“You can’t get an accurate picture of Mexican-Americans through films and their stereotypes. Our writers provide the most powerful views of our hearts, souls and dreams,” said Diáz, who founded Nuestra Palabra, a nonprofit organization that promotes and encourages Latino writers, and was the lead organizer of a workshop earlier this month in Houston.

 

Both Gilb and Hernández want teachers to know that “Made in Texas” is a guide that teachers can use to teach all students, not just Mexican-American students. Teachers are being asked to give their feedback about “Made in Texas” before a final version is printed along with a book that will have all the stories for students.

 

“This is English literature,” Hernández said. “It’s not just about border issues, and it’s not written in Spanish. At the end of the day, these stories are universal.”

 

UHV President Tim Hudson said Hernández, Gilb and Centro Victoria are offering an invaluable service to students in Texas and their teachers.

 

“With the growing Hispanic population in Texas and throughout the U.S., this is the right time for ventures such as Centro Victoria that promote respect of people of all races and encourage more students to graduate and go on to obtain a higher education,” he said.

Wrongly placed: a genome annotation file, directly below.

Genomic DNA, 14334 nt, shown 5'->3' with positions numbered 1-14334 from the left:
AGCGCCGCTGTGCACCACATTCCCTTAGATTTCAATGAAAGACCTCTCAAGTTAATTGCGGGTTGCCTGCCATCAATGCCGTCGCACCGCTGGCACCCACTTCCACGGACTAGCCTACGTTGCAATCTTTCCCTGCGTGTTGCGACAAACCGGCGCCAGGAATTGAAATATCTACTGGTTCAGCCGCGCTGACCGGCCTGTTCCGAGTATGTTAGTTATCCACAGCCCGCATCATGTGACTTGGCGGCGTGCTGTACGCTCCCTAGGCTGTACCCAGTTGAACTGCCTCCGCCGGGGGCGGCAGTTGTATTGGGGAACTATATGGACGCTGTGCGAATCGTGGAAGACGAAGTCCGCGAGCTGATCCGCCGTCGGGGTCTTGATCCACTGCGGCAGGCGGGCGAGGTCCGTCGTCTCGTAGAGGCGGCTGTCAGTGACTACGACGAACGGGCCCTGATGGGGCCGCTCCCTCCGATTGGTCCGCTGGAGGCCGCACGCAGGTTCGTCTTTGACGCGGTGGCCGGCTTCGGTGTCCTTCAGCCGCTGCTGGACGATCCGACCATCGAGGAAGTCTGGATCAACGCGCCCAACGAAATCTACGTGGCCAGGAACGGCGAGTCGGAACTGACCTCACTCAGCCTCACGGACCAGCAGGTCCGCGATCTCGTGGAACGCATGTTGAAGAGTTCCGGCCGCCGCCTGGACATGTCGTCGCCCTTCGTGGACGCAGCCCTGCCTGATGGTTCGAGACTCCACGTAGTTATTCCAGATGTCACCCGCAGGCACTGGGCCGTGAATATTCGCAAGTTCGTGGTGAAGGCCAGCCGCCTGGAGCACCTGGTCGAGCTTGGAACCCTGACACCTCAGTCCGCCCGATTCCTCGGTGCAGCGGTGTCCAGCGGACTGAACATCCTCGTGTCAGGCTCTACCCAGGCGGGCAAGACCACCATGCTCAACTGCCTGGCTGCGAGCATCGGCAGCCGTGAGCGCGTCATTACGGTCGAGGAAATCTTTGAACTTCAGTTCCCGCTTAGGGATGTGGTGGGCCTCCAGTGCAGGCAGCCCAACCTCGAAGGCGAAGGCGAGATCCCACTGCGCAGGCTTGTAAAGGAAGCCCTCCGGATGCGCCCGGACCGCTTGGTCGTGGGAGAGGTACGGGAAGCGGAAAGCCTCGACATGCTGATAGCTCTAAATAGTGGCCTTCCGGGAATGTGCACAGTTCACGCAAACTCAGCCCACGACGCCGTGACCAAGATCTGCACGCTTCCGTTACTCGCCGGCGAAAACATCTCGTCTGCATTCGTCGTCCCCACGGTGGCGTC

For more information about Centro Victoria or any of the workshops, e-mail centrovictoria@uhv.edu or call 361-570-4101.

 

 

 

The University of Houston-Victoria, located in the heart of the Coastal Bend region, offers courses leading to more than 65 bachelor’s and master’s degree programs and concentrations in the schools of Arts & Sciences, Business Administration, Education & Human Development, and Nursing. UHV provides face-to-face classes at its Victoria campus as well as teaching sites in Fort Bend, Harris and Montgomery counties, and online classes that students can take from anywhere. Since its founding in 1973, UHV has provided students with a quality university education from excellent faculty at an affordable price.